This worked well until something went wrong, in our case rudder failure and the sea is not flat calm, removing a motor self rescue from the list!

Currently my view is electric propulsion unless with a genset big enough to indefinitely power the drives is a liability and an unnecessary security risk.

If the genset is that big, why not use two properly powered diesel engines,

There is just nothing that have the power density of a liter diesel.

The only plus I can see is better weight distribution. If that is enough to offset the cost and complexity I am not convinced anymore.

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Thank you - very interesting pics. The amount of corrosion on the genset is amazing! And what are those interior cabinets made of? From the port bow damage looks like the fallen spar hung about for qu9ite a while. Were there any rigging remnants left on deck?

My guess would be the bow damage is from the longeron/sprit. It had enough lines through it and attached to it to keep it around awhile.

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Wow - those pics are crazy. Who salvaged her?

Pay attention - she was found drifting off Bermuda. Towed in. Looks like she was hauled out, pressure washed & is now up for auction. Could be yours!!

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Wow - those pics are crazy. Who salvaged her?

Pay attention - she was found drifting off Bermuda. Towed in. Looks like she was hauled out, pressure washed & is now up for auction. Could be yours!!

 

 

Yeah - I got all that, Einstein. So back to my question - who salvaged her?

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I guess this is as good a time as any to "come out" on SA. I've accepted a job at Gunboat as Technical and Sales Director. I've been involved and passionate about the boats since the very first one, Tribe, in 2004. The new owners (GL Yachting) have a great attitude and approach and I'm super optimistic about the future. I wouldn't have jumped aboard if I didn't think they had the financial wherewithal, passion, and approach needed to succeed. I had my own successful and lucrative business doing multihull consulting, the majority of which was overseeing construction of a competing brand. I had grave concerns about the future of that brand. I decided I wanted to be part of something bigger, something better, something I could believe in. Every current GB employee is a former GB employee or "family" member. The brand and heritage will be honored. GB will remain GB. Evolution, not revolution. Except this time there will be accountability for schedule, weight, and cost (though some may say that's revolutionary...cough, cough).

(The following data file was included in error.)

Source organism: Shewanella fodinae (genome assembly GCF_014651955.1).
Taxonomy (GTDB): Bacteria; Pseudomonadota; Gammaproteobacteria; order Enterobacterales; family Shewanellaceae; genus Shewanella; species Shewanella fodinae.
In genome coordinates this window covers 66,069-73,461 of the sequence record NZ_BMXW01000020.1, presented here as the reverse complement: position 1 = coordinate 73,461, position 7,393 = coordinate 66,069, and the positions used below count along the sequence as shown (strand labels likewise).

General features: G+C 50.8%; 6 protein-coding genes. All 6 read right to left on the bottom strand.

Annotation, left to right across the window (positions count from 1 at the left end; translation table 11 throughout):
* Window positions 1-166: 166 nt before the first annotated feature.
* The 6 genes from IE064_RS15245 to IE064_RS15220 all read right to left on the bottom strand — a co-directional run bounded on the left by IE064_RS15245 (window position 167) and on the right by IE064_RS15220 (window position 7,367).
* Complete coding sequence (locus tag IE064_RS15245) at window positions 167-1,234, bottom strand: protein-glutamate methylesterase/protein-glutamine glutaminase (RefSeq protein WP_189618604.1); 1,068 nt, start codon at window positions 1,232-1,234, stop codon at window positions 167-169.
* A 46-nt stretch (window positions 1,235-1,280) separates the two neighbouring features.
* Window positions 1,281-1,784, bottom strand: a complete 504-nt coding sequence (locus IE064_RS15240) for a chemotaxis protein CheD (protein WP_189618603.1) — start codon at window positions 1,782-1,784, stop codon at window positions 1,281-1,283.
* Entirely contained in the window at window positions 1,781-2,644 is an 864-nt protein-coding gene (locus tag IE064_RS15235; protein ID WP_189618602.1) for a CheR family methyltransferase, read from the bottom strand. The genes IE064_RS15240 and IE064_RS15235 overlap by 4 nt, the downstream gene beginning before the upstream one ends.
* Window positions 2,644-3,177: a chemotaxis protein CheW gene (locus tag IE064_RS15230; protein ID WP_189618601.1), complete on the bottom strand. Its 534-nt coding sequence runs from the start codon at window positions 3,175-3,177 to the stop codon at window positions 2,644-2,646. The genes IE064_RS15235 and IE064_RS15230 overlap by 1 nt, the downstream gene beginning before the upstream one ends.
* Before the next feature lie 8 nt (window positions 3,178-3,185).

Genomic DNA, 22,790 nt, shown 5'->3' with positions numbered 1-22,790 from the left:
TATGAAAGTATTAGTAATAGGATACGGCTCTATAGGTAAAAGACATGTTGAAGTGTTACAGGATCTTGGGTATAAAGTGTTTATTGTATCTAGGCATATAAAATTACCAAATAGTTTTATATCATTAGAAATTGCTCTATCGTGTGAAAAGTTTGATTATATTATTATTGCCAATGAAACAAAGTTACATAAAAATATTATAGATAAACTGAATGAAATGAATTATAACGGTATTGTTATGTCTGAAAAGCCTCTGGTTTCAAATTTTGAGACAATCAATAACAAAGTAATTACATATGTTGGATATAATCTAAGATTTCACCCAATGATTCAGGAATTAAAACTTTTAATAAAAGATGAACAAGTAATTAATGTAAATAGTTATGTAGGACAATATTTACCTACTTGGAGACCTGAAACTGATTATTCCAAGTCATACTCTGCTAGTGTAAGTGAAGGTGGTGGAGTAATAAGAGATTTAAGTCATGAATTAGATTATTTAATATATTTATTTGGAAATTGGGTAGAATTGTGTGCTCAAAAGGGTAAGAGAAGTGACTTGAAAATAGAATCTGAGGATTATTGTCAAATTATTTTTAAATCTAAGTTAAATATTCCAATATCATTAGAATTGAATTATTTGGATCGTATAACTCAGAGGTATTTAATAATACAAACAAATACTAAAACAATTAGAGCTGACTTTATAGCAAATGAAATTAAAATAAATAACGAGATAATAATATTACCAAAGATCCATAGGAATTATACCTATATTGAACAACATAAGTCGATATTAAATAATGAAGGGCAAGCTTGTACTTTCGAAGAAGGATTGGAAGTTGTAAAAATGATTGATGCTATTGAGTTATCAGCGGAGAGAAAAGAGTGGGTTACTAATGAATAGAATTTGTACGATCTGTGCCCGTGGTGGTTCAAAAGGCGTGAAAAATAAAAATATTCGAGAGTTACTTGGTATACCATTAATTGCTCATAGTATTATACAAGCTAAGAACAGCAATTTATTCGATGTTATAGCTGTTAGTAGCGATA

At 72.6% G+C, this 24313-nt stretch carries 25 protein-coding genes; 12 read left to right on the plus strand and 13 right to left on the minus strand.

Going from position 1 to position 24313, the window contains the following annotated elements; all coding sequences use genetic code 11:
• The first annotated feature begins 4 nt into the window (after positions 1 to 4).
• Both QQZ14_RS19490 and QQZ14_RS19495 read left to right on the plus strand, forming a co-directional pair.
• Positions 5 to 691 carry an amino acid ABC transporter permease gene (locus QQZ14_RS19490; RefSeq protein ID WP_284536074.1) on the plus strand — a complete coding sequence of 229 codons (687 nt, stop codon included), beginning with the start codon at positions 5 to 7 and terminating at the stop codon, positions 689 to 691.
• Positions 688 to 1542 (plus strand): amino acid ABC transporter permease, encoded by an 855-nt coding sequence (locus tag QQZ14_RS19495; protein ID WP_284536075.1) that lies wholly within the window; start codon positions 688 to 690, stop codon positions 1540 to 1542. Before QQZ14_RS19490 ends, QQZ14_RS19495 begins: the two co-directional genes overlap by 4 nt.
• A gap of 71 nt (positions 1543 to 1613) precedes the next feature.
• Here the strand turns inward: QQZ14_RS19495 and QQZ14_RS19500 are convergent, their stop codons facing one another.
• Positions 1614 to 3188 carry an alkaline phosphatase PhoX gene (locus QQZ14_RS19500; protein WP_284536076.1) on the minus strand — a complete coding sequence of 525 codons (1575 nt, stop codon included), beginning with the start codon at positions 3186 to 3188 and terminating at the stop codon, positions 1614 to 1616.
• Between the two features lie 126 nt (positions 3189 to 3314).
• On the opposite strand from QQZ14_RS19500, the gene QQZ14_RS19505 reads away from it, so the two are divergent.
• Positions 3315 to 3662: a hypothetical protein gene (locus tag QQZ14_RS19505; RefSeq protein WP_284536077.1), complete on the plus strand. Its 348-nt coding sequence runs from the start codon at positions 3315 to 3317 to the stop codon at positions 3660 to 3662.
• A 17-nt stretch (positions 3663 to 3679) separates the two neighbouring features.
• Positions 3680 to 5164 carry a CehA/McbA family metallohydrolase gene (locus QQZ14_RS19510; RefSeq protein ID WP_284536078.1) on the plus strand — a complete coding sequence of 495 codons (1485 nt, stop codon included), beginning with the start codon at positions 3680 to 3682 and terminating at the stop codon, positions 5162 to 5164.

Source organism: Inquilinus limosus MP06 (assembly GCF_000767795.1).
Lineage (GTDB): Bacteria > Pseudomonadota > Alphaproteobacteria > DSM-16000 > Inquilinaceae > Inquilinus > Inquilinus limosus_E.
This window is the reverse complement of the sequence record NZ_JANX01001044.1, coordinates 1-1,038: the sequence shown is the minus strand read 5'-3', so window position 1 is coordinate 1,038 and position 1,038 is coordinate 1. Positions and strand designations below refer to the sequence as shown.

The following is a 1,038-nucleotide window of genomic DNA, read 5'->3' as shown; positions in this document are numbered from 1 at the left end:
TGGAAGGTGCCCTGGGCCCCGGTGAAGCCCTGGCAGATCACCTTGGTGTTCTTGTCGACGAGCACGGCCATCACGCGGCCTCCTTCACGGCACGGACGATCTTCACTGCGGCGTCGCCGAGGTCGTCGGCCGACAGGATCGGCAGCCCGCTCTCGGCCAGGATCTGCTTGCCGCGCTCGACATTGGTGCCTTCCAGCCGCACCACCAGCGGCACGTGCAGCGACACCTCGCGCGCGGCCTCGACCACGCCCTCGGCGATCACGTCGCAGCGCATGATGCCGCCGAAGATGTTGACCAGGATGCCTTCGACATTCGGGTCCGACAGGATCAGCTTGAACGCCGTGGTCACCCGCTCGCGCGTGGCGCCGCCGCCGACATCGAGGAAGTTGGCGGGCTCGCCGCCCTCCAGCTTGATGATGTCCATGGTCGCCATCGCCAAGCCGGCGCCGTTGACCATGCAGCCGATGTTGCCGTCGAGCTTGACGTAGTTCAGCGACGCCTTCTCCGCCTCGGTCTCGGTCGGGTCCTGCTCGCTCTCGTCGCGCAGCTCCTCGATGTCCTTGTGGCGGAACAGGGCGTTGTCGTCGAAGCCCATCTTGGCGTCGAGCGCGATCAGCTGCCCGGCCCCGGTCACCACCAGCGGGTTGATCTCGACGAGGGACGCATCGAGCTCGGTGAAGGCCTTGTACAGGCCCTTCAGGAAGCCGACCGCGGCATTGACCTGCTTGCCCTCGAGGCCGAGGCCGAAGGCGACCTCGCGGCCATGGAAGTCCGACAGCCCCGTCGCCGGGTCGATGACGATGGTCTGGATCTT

As for our presence at Cannes, it could be viewed as a way to overshadow the debut of HH6601 and an opportunity to give pause to serious buyers thinking of buying an HH...but that would be cynical. I prefer to view it as the logical next step for a resurgent company that also happens to be based in the S of France. And like HH, we too can take people sailing right away on a current model. The very next week we will be in Newport with 5701 (which is an absolute weapon). Our new 65 design is also developing nicely. I'm on way now to France for a design session with the premier multihull designers in the world (announcement forthcoming). We'll be debuting the 65 design at the Annapolis Boat Show but should have some unofficial sneak peeks at Cannes and Newport.

 

Jaybird, I look forward to having a beer with you in Cannes with "Gunboat's former marketing team". Gunboat is a family. And like a family, you're never not family. i prefer to think that they are just temporarily distracted. We haven't redecorated their room and there is still a seat at the table whenever they want to come home. We'll leave a light on.

Soma, I wasn't calling you out although looking back it seems that way. I am happy for you in your new position. I am well aware of how strong the bonds are in the Gunboat family particularly with you. I think that it was a good move for HH to grab them up when they were available, and and it was a good move for them as well. Once again the commissioning captain is in the position of being the only person on the planet with hands on knowledge of a new design that has just been launched. I am not sure how he does that. I look forward to seeing you in Cannes as well, and to hear more about the future of Gunboat, they still remain close to my heart, and I wish you all the best. I feel fortunate to be able to occasionally hitch a ride on the deliveries of any of the luxury carbon fiber cats, GB or HH, beggars can't be choosers, I just like to drive them.